The rental assistance program is a U.S. Federal government program that pays a portion of the rent for low-income residents living in modest homes or in public housing. Federal rental assistance includes Section 8 project-based rental assistance, public housing and housing choice vouchers.
The Department of Urban Development oversees the distribution of housing assistance monies for the vast majority of people receiving rental aid. In addition to assisting low-income individuals, rental assistance programs provide funds for individuals with unique challenges, such as people with disabilities, elderly persons and those suffering from chronic illnesses, such as AIDS. Smaller rental assistance programs are administered by states but fall under the administrative auspices of the United States Department of Agriculture.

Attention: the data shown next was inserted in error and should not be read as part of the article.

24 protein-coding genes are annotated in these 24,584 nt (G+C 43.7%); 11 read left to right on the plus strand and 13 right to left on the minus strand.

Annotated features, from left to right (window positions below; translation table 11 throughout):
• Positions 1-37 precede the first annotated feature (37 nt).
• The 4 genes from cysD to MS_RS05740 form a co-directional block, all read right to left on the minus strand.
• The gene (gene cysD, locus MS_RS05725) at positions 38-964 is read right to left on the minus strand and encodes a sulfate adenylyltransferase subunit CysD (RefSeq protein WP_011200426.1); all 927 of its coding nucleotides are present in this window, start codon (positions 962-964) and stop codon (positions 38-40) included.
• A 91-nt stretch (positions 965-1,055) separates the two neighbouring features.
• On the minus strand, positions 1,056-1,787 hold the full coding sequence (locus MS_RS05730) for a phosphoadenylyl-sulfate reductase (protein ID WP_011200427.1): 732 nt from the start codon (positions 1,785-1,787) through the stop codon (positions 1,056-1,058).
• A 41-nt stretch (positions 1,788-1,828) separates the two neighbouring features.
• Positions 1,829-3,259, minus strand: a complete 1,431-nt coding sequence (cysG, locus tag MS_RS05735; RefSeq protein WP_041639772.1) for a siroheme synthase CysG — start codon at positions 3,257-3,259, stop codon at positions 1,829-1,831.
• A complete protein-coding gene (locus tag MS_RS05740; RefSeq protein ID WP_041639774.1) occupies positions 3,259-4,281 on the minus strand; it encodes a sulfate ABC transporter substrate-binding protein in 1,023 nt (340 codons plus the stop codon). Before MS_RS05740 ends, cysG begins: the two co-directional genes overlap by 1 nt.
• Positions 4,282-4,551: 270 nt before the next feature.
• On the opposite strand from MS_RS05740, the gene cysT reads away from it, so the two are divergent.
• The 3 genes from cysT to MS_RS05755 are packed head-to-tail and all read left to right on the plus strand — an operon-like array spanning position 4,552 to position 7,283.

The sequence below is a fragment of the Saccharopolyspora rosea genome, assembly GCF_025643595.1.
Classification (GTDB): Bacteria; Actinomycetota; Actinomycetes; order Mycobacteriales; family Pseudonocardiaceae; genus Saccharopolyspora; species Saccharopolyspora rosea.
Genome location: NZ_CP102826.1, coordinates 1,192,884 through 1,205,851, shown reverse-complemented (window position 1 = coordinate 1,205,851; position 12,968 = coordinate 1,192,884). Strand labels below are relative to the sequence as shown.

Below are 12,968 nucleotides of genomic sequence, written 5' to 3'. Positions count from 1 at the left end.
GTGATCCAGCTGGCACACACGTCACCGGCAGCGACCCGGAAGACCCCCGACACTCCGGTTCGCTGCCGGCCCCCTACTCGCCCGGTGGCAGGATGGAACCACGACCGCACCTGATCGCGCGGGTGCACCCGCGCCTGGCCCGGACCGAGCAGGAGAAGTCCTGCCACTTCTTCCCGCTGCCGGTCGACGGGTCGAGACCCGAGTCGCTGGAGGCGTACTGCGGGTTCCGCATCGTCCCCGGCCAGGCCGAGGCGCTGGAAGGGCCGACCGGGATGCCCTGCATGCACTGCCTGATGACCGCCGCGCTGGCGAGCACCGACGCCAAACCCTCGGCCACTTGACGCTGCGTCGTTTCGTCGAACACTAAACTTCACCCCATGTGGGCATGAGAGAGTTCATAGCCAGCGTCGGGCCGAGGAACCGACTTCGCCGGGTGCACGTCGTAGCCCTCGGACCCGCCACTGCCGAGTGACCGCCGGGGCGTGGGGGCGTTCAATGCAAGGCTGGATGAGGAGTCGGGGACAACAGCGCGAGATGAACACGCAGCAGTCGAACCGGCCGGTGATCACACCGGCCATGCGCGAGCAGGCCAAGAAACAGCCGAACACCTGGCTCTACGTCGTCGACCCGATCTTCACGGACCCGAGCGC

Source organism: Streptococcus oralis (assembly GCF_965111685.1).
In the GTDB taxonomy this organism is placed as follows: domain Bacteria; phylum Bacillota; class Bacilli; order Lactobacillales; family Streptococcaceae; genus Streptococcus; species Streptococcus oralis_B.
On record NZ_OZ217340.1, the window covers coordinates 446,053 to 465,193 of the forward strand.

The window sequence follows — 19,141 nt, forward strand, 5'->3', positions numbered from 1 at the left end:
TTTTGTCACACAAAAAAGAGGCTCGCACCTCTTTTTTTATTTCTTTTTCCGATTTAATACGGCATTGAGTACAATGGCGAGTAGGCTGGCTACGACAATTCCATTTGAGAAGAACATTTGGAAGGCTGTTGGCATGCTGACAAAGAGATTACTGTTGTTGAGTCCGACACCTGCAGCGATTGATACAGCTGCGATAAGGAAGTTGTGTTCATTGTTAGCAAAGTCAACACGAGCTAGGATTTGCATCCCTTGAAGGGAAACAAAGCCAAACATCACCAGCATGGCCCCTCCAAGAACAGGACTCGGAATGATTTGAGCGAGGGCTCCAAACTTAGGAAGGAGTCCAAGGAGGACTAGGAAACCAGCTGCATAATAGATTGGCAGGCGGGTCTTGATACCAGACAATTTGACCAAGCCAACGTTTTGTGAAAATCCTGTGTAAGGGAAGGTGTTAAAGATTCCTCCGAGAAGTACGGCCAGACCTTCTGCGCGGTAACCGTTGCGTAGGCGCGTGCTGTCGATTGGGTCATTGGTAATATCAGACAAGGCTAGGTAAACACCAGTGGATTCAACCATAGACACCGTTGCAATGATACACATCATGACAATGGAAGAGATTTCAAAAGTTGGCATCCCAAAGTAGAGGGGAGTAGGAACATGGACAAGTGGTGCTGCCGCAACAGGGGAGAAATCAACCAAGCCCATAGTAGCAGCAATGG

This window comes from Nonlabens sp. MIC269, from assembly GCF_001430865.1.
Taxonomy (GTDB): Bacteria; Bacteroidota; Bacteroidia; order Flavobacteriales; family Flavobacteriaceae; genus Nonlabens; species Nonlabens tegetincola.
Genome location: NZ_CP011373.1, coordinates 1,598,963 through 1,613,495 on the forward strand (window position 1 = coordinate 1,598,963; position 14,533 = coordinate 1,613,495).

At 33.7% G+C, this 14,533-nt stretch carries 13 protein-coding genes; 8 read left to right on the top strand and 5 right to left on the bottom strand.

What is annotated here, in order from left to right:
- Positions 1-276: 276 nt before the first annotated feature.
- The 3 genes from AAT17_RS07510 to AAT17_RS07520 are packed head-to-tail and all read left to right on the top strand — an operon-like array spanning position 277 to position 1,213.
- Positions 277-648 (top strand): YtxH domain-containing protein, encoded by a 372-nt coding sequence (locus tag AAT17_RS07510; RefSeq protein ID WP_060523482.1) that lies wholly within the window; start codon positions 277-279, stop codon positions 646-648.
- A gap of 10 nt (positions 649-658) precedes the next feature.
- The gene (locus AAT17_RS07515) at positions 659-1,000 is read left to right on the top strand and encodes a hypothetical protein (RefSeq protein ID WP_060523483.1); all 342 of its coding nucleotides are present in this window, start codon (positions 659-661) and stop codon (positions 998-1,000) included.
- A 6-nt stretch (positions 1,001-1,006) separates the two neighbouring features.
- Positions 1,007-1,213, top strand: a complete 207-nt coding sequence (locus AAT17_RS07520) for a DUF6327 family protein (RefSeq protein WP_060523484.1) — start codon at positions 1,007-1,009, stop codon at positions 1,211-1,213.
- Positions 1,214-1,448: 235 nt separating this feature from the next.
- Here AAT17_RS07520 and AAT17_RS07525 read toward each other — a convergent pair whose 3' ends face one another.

Families with children and the elderly receive the majority of rental assistance funds, and disabled adults without children receive a large portion as well. To receive rental assistance from the government, individuals must meet low-income eligibility requirements. The typical recipient has an extremely low income that doesn't rise above a certain percentage of the poverty line. Priority for assistance is given to persons who spend at least half of their income on rent. Many applicants for rental assistance are placed on a waiting list, and if approved for assistance, are required to pay a minimum amount towards monthly rent.